Andris, C., Liu, X., Mitchell, J., O’Dwyer, J., & Cleve, J. V. (2021). Threads across the urban fabric: Youth mentorship relationships as neighborhood bridges. Journal of Urban Affairs, 43(1), 77–92. https://doi.org/10.1080/07352166.2019.1662726
Summarized by Ariel Ervin
Notes of Interest:
- Evidence suggests that relationships across different groups and neighborhoods are beneficial for urban communities.
- Bigger social networks have the potential to strengthen educational achievement & health outcomes, as well as promote a better sense of community identity.
- This study examined geographic ties between 6,286 mentoring pairs from Big Brothers Big Sisters to answer the following questions:
- Do mentors and mentees live in neighborhoods that are close to each other?
- Do the mentors and the mentees live in different counties?
- Do mentoring relationships follow commuter interaction networks?
- Are the demographics (i.e. race, socioeconomic status, educational attainment levels, etc.) of the neighborhoods of mentors and mentees similar?
- Results indicate that many mentor-mentee dyads live relatively close to each other, live in the same counties, and follow similar commuter flows as the control group.
- However, findings also show that many mentoring relationships are bridged by socioeconomically different neighborhoods.
- This study demonstrates how important it is to establish mentoring relationships across different demographics (e.g. race, cultures, and class) and by different communities, and how these, in turn, can benefit cities.
Introduction (Reprinted from the Abstract)
Geolocated interpersonal relationships form extensive networks of social ties in the city. One type of urban-focused relationship is the community-based youth mentorship, which matches volunteers with at-risk youth. These programs improve youth outcomes in mental health, education and behavior, and are also an asset to a city because they connect disparate social networks. In this work, we uncover how these ties are distributed within an urban context by measuring the extent to which 6,286 pairs of Big Brothers Big Sisters (BBBS) mentorship relationships connect across distant or diverse neighborhoods in seven metropolitan areas. Results show that matches do not span the city or cross administrative boundaries as often as expected, nor do they follow commuter flows differently than our control group. Yet, these connections join socioeconomically different neighborhoods at significant rates. Our results imply that youth mentoring programs have a hidden byproduct of creating a more socially cohesive city, and that policy makers should regard this dividend as a community asset.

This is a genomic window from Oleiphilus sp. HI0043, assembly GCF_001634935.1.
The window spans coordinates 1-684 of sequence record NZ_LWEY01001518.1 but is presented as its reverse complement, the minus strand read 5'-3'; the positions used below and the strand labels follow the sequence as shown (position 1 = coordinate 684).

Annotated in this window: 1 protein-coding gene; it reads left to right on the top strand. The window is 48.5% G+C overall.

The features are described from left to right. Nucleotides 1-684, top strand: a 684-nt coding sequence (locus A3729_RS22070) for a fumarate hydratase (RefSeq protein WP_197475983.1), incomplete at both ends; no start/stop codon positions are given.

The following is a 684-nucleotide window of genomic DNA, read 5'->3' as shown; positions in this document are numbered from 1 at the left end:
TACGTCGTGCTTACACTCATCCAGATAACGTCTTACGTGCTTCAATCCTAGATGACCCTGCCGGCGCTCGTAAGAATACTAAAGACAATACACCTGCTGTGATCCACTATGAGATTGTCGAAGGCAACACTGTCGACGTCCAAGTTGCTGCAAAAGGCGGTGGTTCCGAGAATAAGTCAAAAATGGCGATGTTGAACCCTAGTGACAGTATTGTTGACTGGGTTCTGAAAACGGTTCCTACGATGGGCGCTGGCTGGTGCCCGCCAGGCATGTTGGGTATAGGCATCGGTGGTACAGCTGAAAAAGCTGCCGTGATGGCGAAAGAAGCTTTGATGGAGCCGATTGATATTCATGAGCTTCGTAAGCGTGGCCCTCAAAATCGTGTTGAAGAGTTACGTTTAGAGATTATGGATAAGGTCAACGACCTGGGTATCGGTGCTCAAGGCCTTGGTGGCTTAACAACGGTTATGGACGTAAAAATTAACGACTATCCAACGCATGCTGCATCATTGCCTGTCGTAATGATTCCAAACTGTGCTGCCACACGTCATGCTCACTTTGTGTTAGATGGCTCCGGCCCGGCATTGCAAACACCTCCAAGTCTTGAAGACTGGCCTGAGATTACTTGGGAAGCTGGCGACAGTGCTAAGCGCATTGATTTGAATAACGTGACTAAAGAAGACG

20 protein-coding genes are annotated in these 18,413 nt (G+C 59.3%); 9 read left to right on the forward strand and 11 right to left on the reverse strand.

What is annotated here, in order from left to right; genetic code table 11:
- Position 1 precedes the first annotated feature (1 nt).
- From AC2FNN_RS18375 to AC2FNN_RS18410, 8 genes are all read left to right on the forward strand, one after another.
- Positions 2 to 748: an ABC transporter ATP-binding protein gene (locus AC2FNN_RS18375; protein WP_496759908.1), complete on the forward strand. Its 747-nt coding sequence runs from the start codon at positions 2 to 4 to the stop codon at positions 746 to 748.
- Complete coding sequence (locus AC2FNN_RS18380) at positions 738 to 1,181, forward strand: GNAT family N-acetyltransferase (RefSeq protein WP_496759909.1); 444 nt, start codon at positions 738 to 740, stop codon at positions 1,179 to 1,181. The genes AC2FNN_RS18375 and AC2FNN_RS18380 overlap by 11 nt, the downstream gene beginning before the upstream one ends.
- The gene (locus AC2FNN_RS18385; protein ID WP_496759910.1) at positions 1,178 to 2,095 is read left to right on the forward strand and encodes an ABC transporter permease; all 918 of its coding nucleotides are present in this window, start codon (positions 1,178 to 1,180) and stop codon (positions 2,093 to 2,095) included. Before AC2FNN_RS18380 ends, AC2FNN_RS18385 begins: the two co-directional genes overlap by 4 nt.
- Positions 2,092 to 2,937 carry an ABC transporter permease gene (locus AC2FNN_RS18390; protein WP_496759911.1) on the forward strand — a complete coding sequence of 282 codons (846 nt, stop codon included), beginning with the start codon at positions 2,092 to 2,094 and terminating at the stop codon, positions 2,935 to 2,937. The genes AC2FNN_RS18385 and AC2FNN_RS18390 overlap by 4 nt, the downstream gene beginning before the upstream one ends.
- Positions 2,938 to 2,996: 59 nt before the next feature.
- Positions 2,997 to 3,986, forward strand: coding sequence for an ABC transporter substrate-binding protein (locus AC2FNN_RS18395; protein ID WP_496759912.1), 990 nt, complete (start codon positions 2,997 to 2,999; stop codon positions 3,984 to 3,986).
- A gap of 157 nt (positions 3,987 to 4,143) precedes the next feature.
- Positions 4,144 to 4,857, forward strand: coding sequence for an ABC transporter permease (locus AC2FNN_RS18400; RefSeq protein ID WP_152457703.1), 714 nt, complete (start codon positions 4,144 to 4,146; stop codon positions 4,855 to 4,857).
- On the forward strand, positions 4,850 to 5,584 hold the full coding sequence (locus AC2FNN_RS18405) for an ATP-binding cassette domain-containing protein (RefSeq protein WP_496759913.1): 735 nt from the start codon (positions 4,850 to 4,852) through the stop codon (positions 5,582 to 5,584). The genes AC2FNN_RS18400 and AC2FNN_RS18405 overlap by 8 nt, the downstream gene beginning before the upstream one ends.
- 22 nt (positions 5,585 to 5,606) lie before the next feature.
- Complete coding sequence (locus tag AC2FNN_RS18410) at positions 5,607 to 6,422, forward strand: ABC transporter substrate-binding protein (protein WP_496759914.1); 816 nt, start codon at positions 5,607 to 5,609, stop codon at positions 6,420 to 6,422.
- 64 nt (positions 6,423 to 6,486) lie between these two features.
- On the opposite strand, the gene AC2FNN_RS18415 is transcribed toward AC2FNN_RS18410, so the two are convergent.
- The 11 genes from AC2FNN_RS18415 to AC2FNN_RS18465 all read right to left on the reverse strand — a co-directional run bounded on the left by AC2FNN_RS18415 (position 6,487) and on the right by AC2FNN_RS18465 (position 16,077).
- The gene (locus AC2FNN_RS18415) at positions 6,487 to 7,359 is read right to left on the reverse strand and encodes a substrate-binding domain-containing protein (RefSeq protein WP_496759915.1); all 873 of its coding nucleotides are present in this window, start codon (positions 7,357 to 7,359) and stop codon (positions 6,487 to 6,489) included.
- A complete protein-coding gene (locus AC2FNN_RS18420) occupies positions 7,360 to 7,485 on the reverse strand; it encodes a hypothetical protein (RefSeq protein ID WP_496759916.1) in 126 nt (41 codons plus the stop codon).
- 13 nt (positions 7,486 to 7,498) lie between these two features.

Implications (Reprinted from the Discussion)
In this research, we sought to discover how a network of organization-facilitated relationships connects a city. In a case study of 6,266 pairs of Big Brothers Big Sisters matches in seven U.S. cities, we found that matches linked the city spatially only in terms of countering commuter flows, but not more significantly than our null model. Bigs and Littles did not travel farther to meet than simulated pairs, but lived in different neighborhood environments, suggesting that nearby segregated neighborhoods are bridged by mentorships. This study provides a way to measure the salience of ties within a larger urban context, at various distances, across administrative districts, within a network of flows, and between different types of neighborhoods.
As a result, organizations that facilitate bridging ties can be viewed at not only as bridging matches and the social network (Keller & Blakeslee, 2014), but at the city as well. Cities benefit from having ties that cut across neighborhoods and social groups, and the mentorship program seems to facilitate these ties. While the mentorships did not tie the city together through connecting at far distances, they did so in terms of neighborhoods with socioeconomic differences. This quantitative analysis supports qualitative findings that mentors come from “from very different worlds” (Andris et al., 2016, p. 18), but this analysis also shows that they come from nearby worlds which may help build “neighborly” empathy. For example, a new program called Bigs in Blue has been set up to bridge the gaps between police officers and the communities they patrol by pairing youth Littles with police officer Bigs (Simonton, 2017). The goal is to change perceptions of one another and to help law enforcement officials understand what life is like for kids in “tough” neighborhoods.
Our results were derived from a select group of cities, chosen for their high participation rates in community-based mentoring, that is, mentoring outside of schools or programs where mentors and protegees meet at a specific site. These cities span two coasts and include Denver, Houston, Dallas and Kansas City, yielding a geographically distributed set of cities. However, the findings in this study may or may not extend to other cities. Mentorship pairs in smaller cities, or cities with less segregation, may not bridge disparate neighborhoods as much as we see in our study of large metropolitan areas. We also only use one mentorship program in this study (BBBSA), and other mentorship organizations (or even special BBBS programs focused toward religious groups or immigrant groups), may yield different results, as their participants may come from specialized pockets of the city.
To access this article, click here.